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72 percent of Lebanese families struggle to get enough food amid soaring inflation
DUBAI: 72 percent of Lebanese families across Lebanon will face difficulty making ends meet given the severe economic recession associated with soaring inflation, according to Crisis Observatory.
The Crisis Observatory is an interdisciplinary research program launched by the American University of Beirut (AUB) to monitor the repercussions of the economic crisis in Lebanon.
The report, based on price tables from the Ministry of Economy and Trade, found that a family of five now spends more than three times the minimum wage on main meals for a month – or about 2.1 million LL per month – while about three-quarters of families have a monthly income of less than LL 2.4 million.
The price of sunflower oil has increased by more than 1,100% since the summer of 2019, that is, before the onset of the financial and economic collapse, while the price of beef has increased by 627 % and that of ordinary rice by 545%.
Eggs, meanwhile, saw their price increase by 450 percent and the price of milk doubled by 275 percent.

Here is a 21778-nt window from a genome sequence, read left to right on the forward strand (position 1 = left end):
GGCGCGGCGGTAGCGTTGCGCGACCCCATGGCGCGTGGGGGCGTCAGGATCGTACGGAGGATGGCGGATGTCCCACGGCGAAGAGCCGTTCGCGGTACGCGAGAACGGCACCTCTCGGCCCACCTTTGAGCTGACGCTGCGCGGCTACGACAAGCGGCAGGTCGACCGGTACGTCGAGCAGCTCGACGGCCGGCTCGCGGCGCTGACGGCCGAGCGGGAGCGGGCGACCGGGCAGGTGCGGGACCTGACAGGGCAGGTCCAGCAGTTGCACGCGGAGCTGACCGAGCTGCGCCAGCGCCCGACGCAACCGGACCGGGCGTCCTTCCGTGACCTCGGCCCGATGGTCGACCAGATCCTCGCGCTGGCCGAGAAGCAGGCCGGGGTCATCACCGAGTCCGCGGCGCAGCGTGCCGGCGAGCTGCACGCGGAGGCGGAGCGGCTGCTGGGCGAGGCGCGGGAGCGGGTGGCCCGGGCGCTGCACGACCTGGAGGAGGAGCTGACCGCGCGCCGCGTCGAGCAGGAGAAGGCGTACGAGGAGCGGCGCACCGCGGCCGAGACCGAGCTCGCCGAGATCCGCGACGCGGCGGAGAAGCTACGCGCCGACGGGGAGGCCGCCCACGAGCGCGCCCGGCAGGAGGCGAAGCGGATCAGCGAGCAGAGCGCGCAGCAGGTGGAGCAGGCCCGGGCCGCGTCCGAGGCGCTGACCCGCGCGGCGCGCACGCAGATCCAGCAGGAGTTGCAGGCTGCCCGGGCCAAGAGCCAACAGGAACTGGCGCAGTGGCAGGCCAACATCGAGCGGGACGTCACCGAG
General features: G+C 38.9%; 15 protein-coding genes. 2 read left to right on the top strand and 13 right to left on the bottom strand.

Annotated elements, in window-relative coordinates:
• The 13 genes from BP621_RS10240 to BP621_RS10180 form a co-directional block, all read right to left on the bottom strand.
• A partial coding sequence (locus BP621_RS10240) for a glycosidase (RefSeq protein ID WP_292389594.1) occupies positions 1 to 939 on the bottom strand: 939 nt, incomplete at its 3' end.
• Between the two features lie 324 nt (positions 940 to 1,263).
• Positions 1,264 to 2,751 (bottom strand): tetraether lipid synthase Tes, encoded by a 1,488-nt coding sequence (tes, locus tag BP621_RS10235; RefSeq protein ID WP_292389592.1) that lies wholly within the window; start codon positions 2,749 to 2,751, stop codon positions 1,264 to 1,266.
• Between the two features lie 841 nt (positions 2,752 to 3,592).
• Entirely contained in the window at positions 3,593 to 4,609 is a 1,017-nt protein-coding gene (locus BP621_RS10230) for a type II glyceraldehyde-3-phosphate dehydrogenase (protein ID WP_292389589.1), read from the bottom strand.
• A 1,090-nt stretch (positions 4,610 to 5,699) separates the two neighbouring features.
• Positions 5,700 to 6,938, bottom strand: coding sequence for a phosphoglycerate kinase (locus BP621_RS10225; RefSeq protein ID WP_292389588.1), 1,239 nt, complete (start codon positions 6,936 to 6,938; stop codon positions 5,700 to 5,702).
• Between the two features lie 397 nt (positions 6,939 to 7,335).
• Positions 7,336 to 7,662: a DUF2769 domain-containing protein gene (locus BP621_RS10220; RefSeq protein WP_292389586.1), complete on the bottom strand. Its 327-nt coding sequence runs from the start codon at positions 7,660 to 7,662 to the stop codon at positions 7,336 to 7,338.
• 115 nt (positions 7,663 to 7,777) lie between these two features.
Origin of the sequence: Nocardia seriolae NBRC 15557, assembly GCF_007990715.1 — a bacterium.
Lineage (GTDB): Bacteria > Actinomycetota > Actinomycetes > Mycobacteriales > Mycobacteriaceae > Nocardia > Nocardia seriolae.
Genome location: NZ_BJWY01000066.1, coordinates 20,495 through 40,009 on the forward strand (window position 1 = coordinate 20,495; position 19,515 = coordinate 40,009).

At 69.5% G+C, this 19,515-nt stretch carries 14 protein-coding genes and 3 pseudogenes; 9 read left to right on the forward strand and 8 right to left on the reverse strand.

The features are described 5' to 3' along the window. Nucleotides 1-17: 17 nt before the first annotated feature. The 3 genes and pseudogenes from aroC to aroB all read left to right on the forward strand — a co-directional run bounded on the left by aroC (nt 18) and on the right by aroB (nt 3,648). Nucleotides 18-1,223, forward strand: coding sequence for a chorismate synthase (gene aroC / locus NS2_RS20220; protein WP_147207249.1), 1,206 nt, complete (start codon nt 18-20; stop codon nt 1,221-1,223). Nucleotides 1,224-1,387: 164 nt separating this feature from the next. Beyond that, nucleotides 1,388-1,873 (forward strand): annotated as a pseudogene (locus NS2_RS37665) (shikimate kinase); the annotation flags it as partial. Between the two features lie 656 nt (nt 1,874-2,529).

In a separate report released last week by UNICEF, children in Lebanon are suffering the brunt of one of the world’s worst economic collapses in recent times, which will likely rank in the top 10, possibly the top three. the most serious crises in the world since -19th century according to the World Bank.
The report found that more than 30 percent of children went to bed hungry and skipped meals in the past month, with 60 percent of households having to buy food on credit or borrow money.
High food price inflation is linked to the deterioration in the exchange rate of the Lebanese pound against the US dollar, the report notes, as Lebanon imports the majority of its food needs from raw materials or raw materials. premieres from abroad.
The Lebanese currency, pegged to the dollar since the 1990s, has lost more than 91% of its value since the mass protests began in October 2019.
It is currently trading at just under 18,000 LL per greenback on the black market as the central bank struggles to subsidize basic commodities and commodities like wheat, fuel and medicine.
Since the start of 2021, bread prices have been increased eight times due to the central bank’s end of subsidies on sugar and yeast.
The price per gram of large packets of bread in bakeries increased 23%, selling at LL 3,500 for a packet of 865 grams.
To make matters worse, bakeries have also been hit by fuel shortages, raising fears of potential problems in bread production in the crisis-stricken country.
However, on Sunday evening, a representative from the fuel industry told a local radio station that two fuel tankers would start unloading diesel earlier this week, with hospitals, bakeries and generator owners given priority. .